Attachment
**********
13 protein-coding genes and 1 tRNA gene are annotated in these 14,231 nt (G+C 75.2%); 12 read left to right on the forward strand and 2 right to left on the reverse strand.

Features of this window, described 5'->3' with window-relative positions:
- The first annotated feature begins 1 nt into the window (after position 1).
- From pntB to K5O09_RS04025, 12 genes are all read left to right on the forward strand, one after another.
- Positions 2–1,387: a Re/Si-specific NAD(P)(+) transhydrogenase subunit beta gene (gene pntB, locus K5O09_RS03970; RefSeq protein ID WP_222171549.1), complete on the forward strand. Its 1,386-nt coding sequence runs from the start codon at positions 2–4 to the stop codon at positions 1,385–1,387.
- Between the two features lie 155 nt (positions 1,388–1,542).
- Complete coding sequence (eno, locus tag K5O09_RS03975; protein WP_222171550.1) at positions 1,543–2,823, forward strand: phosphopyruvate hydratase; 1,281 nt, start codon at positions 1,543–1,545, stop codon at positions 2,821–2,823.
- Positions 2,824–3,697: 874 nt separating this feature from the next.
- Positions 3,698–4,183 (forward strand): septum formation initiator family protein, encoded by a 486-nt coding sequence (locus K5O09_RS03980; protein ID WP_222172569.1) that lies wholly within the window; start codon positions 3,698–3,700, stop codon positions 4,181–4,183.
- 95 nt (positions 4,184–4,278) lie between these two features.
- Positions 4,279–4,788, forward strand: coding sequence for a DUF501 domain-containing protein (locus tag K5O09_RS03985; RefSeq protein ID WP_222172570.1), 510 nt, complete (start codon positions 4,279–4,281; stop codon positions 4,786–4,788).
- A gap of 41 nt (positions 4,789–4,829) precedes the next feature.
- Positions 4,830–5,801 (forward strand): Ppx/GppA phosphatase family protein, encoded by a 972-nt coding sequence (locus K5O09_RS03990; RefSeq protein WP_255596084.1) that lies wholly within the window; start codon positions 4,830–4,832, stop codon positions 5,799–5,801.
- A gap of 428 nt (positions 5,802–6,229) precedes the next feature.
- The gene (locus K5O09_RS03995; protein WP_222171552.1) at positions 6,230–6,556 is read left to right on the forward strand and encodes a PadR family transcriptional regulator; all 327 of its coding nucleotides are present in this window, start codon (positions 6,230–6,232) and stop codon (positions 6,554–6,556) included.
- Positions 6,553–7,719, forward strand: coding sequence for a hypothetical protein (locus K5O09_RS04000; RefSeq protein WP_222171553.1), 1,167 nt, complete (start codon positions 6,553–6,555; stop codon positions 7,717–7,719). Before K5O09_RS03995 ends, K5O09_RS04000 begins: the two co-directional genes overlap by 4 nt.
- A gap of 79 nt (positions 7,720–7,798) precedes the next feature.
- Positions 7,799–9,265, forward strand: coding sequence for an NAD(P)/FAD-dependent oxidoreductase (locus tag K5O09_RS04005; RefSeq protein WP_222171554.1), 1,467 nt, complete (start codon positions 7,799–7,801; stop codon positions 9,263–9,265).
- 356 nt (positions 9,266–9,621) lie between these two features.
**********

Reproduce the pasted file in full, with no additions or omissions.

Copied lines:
13 protein-coding genes and 1 tRNA gene are annotated in these 14,231 nt (G+C 75.2%); 12 read left to right on the forward strand and 2 right to left on the reverse strand.

Features of this window, described 5'->3' with window-relative positions:
- The first annotated feature begins 1 nt into the window (after position 1).
- From pntB to K5O09_RS04025, 12 genes are all read left to right on the forward strand, one after another.
- Positions 2–1,387: a Re/Si-specific NAD(P)(+) transhydrogenase subunit beta gene (gene pntB, locus K5O09_RS03970; RefSeq protein ID WP_222171549.1), complete on the forward strand. Its 1,386-nt coding sequence runs from the start codon at positions 2–4 to the stop codon at positions 1,385–1,387.
- Between the two features lie 155 nt (positions 1,388–1,542).
- Complete coding sequence (eno, locus tag K5O09_RS03975; protein WP_222171550.1) at positions 1,543–2,823, forward strand: phosphopyruvate hydratase; 1,281 nt, start codon at positions 1,543–1,545, stop codon at positions 2,821–2,823.
- Positions 2,824–3,697: 874 nt separating this feature from the next.
- Positions 3,698–4,183 (forward strand): septum formation initiator family protein, encoded by a 486-nt coding sequence (locus K5O09_RS03980; protein ID WP_222172569.1) that lies wholly within the window; start codon positions 3,698–3,700, stop codon positions 4,181–4,183.
- 95 nt (positions 4,184–4,278) lie between these two features.
- Positions 4,279–4,788, forward strand: coding sequence for a DUF501 domain-containing protein (locus tag K5O09_RS03985; RefSeq protein ID WP_222172570.1), 510 nt, complete (start codon positions 4,279–4,281; stop codon positions 4,786–4,788).
- A gap of 41 nt (positions 4,789–4,829) precedes the next feature.
- Positions 4,830–5,801 (forward strand): Ppx/GppA phosphatase family protein, encoded by a 972-nt coding sequence (locus K5O09_RS03990; RefSeq protein WP_255596084.1) that lies wholly within the window; start codon positions 4,830–4,832, stop codon positions 5,799–5,801.
- A gap of 428 nt (positions 5,802–6,229) precedes the next feature.
- The gene (locus K5O09_RS03995; protein WP_222171552.1) at positions 6,230–6,556 is read left to right on the forward strand and encodes a PadR family transcriptional regulator; all 327 of its coding nucleotides are present in this window, start codon (positions 6,230–6,232) and stop codon (positions 6,554–6,556) included.
- Positions 6,553–7,719, forward strand: coding sequence for a hypothetical protein (locus K5O09_RS04000; RefSeq protein WP_222171553.1), 1,167 nt, complete (start codon positions 6,553–6,555; stop codon positions 7,717–7,719). Before K5O09_RS03995 ends, K5O09_RS04000 begins: the two co-directional genes overlap by 4 nt.
- A gap of 79 nt (positions 7,720–7,798) precedes the next feature.
- Positions 7,799–9,265, forward strand: coding sequence for an NAD(P)/FAD-dependent oxidoreductase (locus tag K5O09_RS04005; RefSeq protein WP_222171554.1), 1,467 nt, complete (start codon positions 7,799–7,801; stop codon positions 9,263–9,265).
- 356 nt (positions 9,266–9,621) lie between these two features.